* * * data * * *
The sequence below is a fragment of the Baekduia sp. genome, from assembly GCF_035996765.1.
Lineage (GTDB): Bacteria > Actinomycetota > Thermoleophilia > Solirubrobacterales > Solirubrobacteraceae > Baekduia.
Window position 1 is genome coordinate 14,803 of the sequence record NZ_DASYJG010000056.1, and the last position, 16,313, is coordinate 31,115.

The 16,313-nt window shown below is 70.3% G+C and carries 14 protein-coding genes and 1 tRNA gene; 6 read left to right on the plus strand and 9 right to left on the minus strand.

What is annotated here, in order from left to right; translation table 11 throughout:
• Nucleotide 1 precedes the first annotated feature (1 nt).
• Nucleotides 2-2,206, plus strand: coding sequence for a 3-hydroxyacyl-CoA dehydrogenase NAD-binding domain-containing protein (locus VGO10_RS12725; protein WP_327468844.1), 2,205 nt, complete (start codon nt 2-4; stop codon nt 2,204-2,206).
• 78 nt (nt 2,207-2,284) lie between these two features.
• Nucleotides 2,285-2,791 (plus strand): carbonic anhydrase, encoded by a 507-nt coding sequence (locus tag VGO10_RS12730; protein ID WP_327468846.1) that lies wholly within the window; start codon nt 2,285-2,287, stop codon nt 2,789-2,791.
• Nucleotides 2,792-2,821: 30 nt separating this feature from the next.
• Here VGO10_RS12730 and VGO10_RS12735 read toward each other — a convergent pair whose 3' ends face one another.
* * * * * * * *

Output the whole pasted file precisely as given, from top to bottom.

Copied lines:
The sequence below is a fragment of the Baekduia sp. genome, from assembly GCF_035996765.1.
Lineage (GTDB): Bacteria > Actinomycetota > Thermoleophilia > Solirubrobacterales > Solirubrobacteraceae > Baekduia.
Window position 1 is genome coordinate 14,803 of the sequence record NZ_DASYJG010000056.1, and the last position, 16,313, is coordinate 31,115.

The 16,313-nt window shown below is 70.3% G+C and carries 14 protein-coding genes and 1 tRNA gene; 6 read left to right on the plus strand and 9 right to left on the minus strand.

What is annotated here, in order from left to right; translation table 11 throughout:
• Nucleotide 1 precedes the first annotated feature (1 nt).
• Nucleotides 2-2,206, plus strand: coding sequence for a 3-hydroxyacyl-CoA dehydrogenase NAD-binding domain-containing protein (locus VGO10_RS12725; protein WP_327468844.1), 2,205 nt, complete (start codon nt 2-4; stop codon nt 2,204-2,206).
• 78 nt (nt 2,207-2,284) lie between these two features.
• Nucleotides 2,285-2,791 (plus strand): carbonic anhydrase, encoded by a 507-nt coding sequence (locus tag VGO10_RS12730; protein ID WP_327468846.1) that lies wholly within the window; start codon nt 2,285-2,287, stop codon nt 2,789-2,791.
• Nucleotides 2,792-2,821: 30 nt separating this feature from the next.
• Here VGO10_RS12730 and VGO10_RS12735 read toward each other — a convergent pair whose 3' ends face one another.